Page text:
Star Wars: The Force Unleashed Review (Switch) – All Starkiller, No Filler
Star Wars games are, on the whole, somewhat analogous to the Light and Dark side of the Force. There needs to be a balance, so to speak. For every Jedi: Fallen Order and LEGO Skywalker Saga (that Ross, Miles and Sean have deep-dived into), there’s Masters of the Teräs Käsi and Kinect Star Wars. Even this game, The Force Unleashed has its good in the Xbox 360 and PS3 versions, with the Wii version being a somewhat weaker version.
It had its pros and cons, but overall was inferior to the “grown up” console offerings. Which is surprising to see that this version was chosen for the remaster. The Switch has the power to run the others, so why pick this one? Fortunately, I didn’t play the Wii version, so this is a new take for me and perhaps some of you too.
So with that in mind, does the return of Starkiller herald some worthy nostalgia, or is it a waste of time and resources on an inferior port? Let’s go behind the Emperor’s back and find out.
In That Galaxy Far, Far Away Again
Stories in Star Wars tend to fall into two categories: the hero’s journey, like Luke Skywalker’s or the anti-hero/villain redemption arc, such as Kyle Katarn’s. Don’t worry if you’re not familiar with that name, he’s in a lot of the spin-off games. To help understand which angle this game goes for, the protagonist’s name is “Starkiller”.
Somewhat kidnapped by Darth Vader as a child, after having his village razed, Starkiller is raised as a secret apprentice. As in; not even ol’ evil Palpatine, the sinister schemer behind a lot of things, knows about him. Vader discovers that an old Jedi that he thought dead isn’t, gets a bit of a nark on about it, and sends Starkiller after him.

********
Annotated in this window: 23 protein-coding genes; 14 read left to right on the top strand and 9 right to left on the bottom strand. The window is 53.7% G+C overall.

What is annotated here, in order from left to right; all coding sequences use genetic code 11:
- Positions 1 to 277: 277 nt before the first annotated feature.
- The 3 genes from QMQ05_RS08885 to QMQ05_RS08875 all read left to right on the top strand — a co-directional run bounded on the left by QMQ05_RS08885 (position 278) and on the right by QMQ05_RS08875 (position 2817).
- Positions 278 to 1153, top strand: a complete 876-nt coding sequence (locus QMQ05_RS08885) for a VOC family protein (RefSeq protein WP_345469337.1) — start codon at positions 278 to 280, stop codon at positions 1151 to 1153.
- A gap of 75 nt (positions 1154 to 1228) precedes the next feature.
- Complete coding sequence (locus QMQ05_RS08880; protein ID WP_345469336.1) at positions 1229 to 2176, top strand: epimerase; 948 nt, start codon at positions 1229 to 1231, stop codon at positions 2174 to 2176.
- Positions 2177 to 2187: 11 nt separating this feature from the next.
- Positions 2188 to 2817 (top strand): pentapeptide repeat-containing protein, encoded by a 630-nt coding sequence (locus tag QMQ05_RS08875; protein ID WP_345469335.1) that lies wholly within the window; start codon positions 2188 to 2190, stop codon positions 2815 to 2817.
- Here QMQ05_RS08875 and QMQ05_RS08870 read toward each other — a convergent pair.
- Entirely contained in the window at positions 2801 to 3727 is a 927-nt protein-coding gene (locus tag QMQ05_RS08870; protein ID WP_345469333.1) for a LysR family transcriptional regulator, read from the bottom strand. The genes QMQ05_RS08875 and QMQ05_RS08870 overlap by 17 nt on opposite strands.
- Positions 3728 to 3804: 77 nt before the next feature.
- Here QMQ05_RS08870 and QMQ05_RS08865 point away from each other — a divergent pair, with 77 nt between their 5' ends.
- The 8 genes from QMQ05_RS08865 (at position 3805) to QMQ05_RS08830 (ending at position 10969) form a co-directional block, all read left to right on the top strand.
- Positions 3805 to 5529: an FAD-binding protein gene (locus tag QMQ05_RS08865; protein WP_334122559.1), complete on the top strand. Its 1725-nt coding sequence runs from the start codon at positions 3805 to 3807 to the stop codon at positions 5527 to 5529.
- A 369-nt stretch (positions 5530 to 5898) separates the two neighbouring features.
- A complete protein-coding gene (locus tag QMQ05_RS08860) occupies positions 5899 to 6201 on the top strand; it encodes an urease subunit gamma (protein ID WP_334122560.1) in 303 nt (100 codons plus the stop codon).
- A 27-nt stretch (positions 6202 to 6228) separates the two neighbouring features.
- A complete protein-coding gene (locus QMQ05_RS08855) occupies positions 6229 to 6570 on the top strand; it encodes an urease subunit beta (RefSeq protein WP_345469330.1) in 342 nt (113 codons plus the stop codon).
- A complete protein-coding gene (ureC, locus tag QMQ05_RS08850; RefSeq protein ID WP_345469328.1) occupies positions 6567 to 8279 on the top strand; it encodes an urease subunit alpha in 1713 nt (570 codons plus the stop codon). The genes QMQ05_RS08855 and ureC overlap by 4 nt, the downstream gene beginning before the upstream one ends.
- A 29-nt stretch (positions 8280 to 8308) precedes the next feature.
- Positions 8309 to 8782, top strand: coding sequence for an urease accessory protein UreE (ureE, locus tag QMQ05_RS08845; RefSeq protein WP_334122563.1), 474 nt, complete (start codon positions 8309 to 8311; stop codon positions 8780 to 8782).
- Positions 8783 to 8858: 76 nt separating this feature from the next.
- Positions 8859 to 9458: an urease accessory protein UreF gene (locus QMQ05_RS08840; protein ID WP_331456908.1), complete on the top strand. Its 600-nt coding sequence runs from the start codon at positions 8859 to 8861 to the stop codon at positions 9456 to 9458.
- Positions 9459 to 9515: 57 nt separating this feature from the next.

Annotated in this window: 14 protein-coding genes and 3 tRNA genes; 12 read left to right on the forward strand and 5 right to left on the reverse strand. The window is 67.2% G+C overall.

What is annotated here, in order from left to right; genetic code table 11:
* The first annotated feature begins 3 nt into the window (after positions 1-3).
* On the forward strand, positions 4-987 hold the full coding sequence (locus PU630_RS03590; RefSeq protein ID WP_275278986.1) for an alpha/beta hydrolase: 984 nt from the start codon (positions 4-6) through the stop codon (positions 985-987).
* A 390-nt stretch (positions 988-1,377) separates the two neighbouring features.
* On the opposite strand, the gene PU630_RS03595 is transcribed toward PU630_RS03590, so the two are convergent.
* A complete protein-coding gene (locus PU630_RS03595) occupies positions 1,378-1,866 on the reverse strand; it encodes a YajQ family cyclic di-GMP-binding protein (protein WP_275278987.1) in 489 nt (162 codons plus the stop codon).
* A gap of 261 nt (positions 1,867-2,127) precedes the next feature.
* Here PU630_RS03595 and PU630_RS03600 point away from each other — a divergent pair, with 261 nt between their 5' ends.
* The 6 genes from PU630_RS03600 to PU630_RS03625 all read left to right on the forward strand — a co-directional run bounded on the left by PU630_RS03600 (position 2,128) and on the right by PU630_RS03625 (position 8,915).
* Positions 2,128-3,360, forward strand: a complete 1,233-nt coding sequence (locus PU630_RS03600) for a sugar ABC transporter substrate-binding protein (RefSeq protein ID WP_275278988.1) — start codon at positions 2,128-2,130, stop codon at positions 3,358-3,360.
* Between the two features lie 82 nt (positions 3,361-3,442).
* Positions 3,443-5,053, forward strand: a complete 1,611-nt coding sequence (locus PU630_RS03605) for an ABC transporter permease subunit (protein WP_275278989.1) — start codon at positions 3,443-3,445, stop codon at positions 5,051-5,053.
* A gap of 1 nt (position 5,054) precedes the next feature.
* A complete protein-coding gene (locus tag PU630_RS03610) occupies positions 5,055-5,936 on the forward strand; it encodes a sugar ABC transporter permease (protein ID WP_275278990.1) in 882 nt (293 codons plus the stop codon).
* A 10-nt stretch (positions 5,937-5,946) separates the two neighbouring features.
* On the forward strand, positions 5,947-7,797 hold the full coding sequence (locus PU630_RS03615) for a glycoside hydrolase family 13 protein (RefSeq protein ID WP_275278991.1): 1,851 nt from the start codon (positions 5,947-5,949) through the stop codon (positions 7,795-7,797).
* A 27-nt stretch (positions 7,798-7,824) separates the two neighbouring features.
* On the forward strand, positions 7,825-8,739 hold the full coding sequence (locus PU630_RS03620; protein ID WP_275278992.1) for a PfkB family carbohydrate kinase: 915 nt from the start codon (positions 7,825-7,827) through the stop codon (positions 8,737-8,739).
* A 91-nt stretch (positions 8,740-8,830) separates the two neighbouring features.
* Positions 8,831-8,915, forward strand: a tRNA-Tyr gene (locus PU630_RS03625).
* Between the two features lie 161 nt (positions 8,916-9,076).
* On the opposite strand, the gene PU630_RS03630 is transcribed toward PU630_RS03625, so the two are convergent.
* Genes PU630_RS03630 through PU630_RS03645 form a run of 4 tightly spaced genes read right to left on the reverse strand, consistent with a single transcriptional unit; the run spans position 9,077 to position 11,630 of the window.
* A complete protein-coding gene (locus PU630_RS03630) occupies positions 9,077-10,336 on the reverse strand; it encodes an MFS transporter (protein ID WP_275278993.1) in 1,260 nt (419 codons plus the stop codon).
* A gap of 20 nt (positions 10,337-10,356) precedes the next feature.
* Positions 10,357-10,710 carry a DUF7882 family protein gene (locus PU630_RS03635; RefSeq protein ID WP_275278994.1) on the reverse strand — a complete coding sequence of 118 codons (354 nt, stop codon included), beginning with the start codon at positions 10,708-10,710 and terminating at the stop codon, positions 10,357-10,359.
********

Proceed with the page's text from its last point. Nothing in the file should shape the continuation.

Partnered with a hotshot pilot with attitude and a wise-cracking robot… you can see where this goes. It’s pretty much Star Wars 101 at this point, but that’s why we love the franchise. Remember, this is a series that began as kid’s films, so naturally the plot is going to be simple.
There will be revelations, truths will out, Starkiller will realise that Darth Vader is a bit of a baddy and will rebel. That may sound like a spoiler, but as previously mentioned: this is Star Wars. Any major surprise reveals peaked at Empire Strikes Back.
Use The Force, The Double Jump, The Lightsaber…
Gameplay in The Force Unleashed is pretty standard action-adventure fare. Set in third person, with free camera movement, players will guide Starkiller around many a familiar backdrop in the Star Wars universe. Imperial and rebel bases alike, Wookie homelands and various other planetary climates. Verticality plays a part, as players will see themselves using the Force to manipulate platforms to gain the higher ground.
Combat is pretty quick and frenetic, with Starkiller nimbling about and barring no holds. As well as lightsaber combat, he has Force lightning at his fingertips, and can Force grab objects and enemies alike. Or, if you want to get spicy with it; can grab an enemy, dangle them midair, then throw his lightsaber at them. Just to really rub in the whole “agent of the Dark Side” thing.
It can get pretty hairy at times, more so on higher difficulties, when you have to take out a “wave” of enemies to progress. Thankfully, there are experience points gained to upgrade these moves, making Vader’s apprentice a Force to be reckoned with.
No, There Are Others (They Could Have Ported)
So far, The Force Unleashed does sound like a good time all round. If you’ve played the Xbox 360 or PS3 version beforehand, you’d know what to expect. Whereas if you’d played the Wii version instead, you’ll probably want to give this one a miss.
It’s not that it’s terrible, it’s just… I don’t know, perhaps I’m biased because I’d played the 360 one. To me, this game just feels not like a Wii game ported to the Switch, but something worse. Like a terrible mobile game, ported to the Wii, then ported to the Switch with minimal effort.
For one, the graphics look insanely dated. You can’t tell that Aspyr looked at the Wii version and thought, “Yeah, that’ll do”. It looks ugly on my Switch Lite, let alone comprehending what it’ll look like on a 43″ 4K TV. A handheld console that can run Control and The Witcher 3, I’ll remind you. The voice acting is fine, but against the cutscenes it makes the first Resident Evil’s scenes look like a Kubrick piece.
It just looks bland, which is a shame as the story is entertaining if a little formulaic for Star Wars. If you’re a “graphics aren’t everything” kind of gamer then you’ll find this enjoyable enough. If you can put up with the odd technical issue from time to time.